The 1959 murders of the Clutter farming family in rural Kansas is one of the most famous crimes in 20th century American history, bested only by celebrity-studded atrocities such as the Manson Family murders and the killing of Nicole Brown-Simpson and Ron Goldman.
In point of fact, the spotlight of celebrity has a lot to do with that. News reports of the crime, which saw Herb Clutter, his wife Bonnie, and their teenage children Nancy and Kenyon killed in their home by drifters Dick Hickock and Perry Smith in an attempted robbery, attracted the attention of celebrated writer Truman Capote, who in 1966 would publish the “non-fiction novel” In Cold Blood, his account of the murders, investigation, trial, and eventual execution of the killers.
Capote’s novel was filmed twice (a feature in ’67, a TV miniseries in ’96) and the effete wordsmith’s own involvement spawned two recent movies: 2005’s Capote, which netted Philip Seymour Hoffman a Best Actor Oscar, and 2006’s Infamous. Culturally speaking, this is well-turned earth. Still, true crime veteran Joe Berlinger (the Paradise Lost trilogy) has seen fit to run the plough over it once more to see what gets uncovered.
The answer is not much that we haven’t seen before. Over the course of four episodes, Berlinger frames the Clutter case in the language of modern true crime filmmaking, assembling a montage narrative out of contemporary accounts and interviews with surviving witnesses and the relatives of the deceased. The recent uptick in this kind of series, which is all but ubiquitous on Netflix these days, means that the formal innovations Berlinger pioneered are very familiar to audiences now. The result is that Cold Blooded: The Clutter Family Murders is well made and engrossing, but doesn’t explore much in the way of new territory, either in content or execution.
It is very comprehensive, though, covering the murders, the personal histories of victims and perpetrators, the span from crime to punishment, and going beyond into the continuing effect on both those directly scarred by the events and those, like Capote, who chose to involve themselves in them. Still, if you know your way around the case and the cultural artifacts it spawned, this is pretty familiar stuff.
In the very opening moments of Stephen McCallum’s 1%, the audience is assaulted by infamously loud noise band Swans instantly filling the cinema with a cacophony of distorted chords while singer Michael Gira repeatedly screams “lunacy, lunacy”, like the howl of a tortured Greek chorus calling out from the gates of Hades itself, as its denizens, a horde of leather clad outlaws on motorcycles, roar forth through a tunnel into the night of the city. It becomes abundantly clear that, much like the road these men are travelling down, the following film will be a dark, harrowing journey toward a final destination that can only be one of madness and death.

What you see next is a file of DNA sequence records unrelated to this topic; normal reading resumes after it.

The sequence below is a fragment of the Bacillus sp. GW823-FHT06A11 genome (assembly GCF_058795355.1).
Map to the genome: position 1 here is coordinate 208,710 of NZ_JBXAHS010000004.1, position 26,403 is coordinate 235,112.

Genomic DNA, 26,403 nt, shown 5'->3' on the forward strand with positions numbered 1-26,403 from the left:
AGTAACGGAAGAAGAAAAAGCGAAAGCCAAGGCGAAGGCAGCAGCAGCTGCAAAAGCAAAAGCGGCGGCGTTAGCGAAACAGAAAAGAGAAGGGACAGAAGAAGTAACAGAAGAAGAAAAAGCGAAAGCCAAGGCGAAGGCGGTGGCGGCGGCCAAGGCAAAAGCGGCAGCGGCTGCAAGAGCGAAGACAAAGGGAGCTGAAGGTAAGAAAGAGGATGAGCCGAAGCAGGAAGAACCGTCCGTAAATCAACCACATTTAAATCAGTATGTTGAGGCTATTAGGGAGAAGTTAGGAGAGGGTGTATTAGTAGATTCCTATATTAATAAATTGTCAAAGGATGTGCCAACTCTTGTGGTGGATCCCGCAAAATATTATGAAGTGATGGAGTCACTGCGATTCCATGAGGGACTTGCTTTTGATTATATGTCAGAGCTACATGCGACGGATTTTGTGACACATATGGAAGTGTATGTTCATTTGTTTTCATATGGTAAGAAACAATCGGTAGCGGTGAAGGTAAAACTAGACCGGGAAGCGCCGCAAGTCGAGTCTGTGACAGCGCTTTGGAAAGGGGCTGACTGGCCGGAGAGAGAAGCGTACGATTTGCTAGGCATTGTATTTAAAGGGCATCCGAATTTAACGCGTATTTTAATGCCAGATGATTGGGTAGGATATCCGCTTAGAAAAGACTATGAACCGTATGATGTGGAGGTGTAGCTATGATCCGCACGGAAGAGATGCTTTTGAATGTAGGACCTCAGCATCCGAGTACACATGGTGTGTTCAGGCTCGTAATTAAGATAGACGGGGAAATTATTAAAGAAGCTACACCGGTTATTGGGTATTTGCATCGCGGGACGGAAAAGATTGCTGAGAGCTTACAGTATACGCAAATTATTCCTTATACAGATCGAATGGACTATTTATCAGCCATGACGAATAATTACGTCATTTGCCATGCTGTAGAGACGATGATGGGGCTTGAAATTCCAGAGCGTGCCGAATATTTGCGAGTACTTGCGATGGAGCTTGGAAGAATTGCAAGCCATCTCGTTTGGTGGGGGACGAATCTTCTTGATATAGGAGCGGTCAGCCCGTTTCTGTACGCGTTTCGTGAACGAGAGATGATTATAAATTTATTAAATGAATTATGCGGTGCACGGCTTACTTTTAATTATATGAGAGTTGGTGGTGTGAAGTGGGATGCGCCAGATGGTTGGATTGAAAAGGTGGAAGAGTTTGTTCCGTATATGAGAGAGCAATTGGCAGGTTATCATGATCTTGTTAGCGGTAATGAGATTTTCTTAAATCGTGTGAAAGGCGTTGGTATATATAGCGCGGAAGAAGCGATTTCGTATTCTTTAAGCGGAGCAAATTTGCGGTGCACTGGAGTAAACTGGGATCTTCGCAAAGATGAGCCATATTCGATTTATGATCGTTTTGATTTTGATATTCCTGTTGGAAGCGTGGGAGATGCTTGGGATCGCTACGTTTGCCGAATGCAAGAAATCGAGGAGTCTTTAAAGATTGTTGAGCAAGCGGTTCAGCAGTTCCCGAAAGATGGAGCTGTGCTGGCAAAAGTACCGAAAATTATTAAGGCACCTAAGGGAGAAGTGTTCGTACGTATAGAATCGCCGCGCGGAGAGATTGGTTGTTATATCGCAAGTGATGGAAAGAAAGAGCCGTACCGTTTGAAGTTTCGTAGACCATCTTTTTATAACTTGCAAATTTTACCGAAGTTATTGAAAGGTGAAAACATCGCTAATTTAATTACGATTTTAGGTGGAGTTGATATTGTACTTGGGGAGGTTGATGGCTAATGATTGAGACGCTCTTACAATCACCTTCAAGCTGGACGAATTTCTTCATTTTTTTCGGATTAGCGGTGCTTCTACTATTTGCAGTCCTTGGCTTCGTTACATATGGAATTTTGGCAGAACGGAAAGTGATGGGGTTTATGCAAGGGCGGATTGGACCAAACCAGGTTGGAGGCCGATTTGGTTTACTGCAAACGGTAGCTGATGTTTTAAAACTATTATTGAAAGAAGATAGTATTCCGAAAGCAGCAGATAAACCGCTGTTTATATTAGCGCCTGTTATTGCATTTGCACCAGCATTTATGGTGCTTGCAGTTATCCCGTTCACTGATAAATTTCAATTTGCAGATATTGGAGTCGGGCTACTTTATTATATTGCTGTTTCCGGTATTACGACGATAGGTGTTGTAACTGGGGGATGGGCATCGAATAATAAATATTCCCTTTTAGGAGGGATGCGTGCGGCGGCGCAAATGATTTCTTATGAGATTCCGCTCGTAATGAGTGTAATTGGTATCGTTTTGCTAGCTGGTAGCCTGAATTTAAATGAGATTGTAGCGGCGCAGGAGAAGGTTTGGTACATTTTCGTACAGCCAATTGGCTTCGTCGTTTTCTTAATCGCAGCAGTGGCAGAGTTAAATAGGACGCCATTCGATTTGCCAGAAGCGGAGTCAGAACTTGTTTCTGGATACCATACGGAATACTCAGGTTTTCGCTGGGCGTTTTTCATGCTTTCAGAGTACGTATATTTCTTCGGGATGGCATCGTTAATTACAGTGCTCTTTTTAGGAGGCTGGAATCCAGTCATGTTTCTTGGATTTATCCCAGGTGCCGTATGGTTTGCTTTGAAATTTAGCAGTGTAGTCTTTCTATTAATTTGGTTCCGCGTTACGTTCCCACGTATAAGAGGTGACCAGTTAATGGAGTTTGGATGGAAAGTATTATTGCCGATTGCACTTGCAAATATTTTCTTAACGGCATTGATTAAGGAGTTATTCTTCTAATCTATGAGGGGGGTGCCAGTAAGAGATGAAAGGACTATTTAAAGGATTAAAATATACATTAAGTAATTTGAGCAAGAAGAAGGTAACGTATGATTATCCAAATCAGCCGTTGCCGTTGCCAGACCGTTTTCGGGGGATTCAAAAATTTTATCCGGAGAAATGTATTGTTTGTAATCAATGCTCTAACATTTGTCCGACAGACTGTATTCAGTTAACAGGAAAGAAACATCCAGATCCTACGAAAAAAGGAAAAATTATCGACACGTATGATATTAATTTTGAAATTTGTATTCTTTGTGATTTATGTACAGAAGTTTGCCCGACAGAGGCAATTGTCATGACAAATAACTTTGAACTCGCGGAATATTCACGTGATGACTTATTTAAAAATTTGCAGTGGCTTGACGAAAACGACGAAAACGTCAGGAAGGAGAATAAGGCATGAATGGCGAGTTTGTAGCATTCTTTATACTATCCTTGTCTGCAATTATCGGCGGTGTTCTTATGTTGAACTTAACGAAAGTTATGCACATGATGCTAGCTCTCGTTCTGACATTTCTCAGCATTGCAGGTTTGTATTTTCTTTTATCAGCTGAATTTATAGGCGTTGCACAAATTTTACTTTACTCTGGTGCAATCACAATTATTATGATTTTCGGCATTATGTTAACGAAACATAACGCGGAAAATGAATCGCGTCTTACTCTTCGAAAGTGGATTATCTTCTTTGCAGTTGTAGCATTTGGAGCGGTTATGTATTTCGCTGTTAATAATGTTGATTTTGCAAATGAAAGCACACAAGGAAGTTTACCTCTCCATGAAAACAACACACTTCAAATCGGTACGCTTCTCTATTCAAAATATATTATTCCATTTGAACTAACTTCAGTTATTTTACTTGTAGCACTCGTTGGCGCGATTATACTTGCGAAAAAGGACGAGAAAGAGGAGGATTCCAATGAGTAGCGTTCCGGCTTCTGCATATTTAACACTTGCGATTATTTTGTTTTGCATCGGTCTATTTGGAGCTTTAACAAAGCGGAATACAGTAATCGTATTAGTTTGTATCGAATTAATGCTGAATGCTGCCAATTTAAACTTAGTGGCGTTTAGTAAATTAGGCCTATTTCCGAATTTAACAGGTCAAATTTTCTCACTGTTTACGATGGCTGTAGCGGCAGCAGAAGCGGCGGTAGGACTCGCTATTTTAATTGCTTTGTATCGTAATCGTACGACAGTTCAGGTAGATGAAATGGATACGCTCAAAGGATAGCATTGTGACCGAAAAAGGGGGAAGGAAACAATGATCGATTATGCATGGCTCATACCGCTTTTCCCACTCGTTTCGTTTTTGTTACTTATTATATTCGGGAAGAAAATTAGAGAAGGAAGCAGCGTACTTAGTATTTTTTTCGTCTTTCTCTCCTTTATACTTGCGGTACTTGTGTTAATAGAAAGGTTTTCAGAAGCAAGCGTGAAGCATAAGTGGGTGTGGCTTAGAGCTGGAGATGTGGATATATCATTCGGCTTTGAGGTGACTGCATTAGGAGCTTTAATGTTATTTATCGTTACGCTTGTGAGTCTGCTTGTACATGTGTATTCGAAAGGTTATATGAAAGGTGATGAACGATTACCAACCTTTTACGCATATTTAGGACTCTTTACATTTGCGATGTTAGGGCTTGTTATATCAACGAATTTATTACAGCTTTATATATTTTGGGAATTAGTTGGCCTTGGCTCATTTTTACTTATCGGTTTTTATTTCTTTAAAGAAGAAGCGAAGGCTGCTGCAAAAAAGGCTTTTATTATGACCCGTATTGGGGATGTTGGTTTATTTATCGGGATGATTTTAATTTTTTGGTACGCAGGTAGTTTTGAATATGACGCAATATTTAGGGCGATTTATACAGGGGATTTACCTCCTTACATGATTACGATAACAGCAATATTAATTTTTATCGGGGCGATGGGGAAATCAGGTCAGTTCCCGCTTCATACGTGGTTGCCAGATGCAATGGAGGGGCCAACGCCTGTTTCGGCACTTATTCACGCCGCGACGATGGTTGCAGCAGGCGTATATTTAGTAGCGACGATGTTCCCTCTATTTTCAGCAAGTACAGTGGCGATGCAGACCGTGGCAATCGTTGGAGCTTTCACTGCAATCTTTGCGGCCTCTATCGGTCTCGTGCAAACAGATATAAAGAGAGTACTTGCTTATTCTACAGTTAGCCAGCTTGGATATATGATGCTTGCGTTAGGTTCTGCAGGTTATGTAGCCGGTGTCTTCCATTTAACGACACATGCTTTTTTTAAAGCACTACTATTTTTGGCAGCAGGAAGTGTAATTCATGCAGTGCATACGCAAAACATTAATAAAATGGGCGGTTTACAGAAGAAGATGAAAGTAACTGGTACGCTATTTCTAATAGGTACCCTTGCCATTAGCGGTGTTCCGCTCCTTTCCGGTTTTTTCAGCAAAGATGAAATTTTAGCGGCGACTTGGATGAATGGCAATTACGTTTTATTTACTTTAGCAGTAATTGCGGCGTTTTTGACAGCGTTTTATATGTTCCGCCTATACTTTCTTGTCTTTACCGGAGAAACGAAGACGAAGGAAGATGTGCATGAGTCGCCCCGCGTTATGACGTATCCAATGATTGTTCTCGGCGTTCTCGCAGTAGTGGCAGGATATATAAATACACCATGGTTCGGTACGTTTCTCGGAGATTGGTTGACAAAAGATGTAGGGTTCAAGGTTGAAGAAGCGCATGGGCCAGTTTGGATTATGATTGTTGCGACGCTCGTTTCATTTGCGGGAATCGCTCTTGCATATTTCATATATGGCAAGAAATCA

The Copperhead Motorcycle Club has gone from strength to strength under the interim leadership of their Vice President Paddo (Ryan Corr). Membership is up and they are on the brink of a deal with a rival club to launder their ill-gotten gains, turning their profit legitimate and beyond the reach of the law, but when club President Knuck (Matt Nable) is released from prison, he is determined to return the club to the status quo, through any means necessary. Paddo reluctantly steps aside, but when his brother Skink (Josh McConville) breaks club rules and is exiled it sets the two leaders down the road toward violent confrontation.
Shot on a small budget on the back streets of Perth, Western Australia, 1% is a lean, mean, well-oiled genre machine, continuing the Australian cinematic tradition of grim, violent portrayals of toxic masculinity. Immediate comparisons to ’70s Ozploitation classic Stone are inevitable but there are shades of Romper Stomper in the film’s group dynamics, Ghosts… of the Civil Dead in its portrayal of the way prison focuses criminality more than it rehabilitates, and even Wake in Fright with its feeling of inescapable claustrophobia. But what actor/screenwriter Matt Nable and director Stephen McCallum manage to do is to embrace the Shakespearean nature of the story that lends the film an air of the epic. These men are not stereotypes, they are archetypes, acting out humanity’s violent tendencies as a way for the audience to experience the darkest extremes of our very nature.